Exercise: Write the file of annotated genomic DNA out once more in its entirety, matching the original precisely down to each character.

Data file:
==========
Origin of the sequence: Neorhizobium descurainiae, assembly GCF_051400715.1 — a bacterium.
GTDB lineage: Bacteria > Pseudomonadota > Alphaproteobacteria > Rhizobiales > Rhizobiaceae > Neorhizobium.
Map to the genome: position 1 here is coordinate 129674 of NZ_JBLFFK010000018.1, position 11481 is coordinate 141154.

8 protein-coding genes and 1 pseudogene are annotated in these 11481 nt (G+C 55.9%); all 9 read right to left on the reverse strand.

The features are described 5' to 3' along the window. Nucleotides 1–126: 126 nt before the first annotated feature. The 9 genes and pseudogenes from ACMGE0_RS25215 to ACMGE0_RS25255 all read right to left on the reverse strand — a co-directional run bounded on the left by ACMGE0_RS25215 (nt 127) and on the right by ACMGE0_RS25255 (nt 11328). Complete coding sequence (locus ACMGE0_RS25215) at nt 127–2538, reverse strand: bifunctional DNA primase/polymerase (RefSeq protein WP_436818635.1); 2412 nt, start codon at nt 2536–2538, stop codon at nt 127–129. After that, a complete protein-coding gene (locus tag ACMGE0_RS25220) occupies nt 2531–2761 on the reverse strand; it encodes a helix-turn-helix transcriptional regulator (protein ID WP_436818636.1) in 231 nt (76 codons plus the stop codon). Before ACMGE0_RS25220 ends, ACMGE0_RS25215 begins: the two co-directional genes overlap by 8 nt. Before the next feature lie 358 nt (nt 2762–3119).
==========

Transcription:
Origin of the sequence: Neorhizobium descurainiae, assembly GCF_051400715.1 — a bacterium.
GTDB lineage: Bacteria > Pseudomonadota > Alphaproteobacteria > Rhizobiales > Rhizobiaceae > Neorhizobium.
Map to the genome: position 1 here is coordinate 129674 of NZ_JBLFFK010000018.1, position 11481 is coordinate 141154.

8 protein-coding genes and 1 pseudogene are annotated in these 11481 nt (G+C 55.9%); all 9 read right to left on the reverse strand.

The features are described 5' to 3' along the window. Nucleotides 1–126: 126 nt before the first annotated feature. The 9 genes and pseudogenes from ACMGE0_RS25215 to ACMGE0_RS25255 all read right to left on the reverse strand — a co-directional run bounded on the left by ACMGE0_RS25215 (nt 127) and on the right by ACMGE0_RS25255 (nt 11328). Complete coding sequence (locus ACMGE0_RS25215) at nt 127–2538, reverse strand: bifunctional DNA primase/polymerase (RefSeq protein WP_436818635.1); 2412 nt, start codon at nt 2536–2538, stop codon at nt 127–129. After that, a complete protein-coding gene (locus tag ACMGE0_RS25220) occupies nt 2531–2761 on the reverse strand; it encodes a helix-turn-helix transcriptional regulator (protein ID WP_436818636.1) in 231 nt (76 codons plus the stop codon). Before ACMGE0_RS25220 ends, ACMGE0_RS25215 begins: the two co-directional genes overlap by 8 nt. Before the next feature lie 358 nt (nt 2762–3119).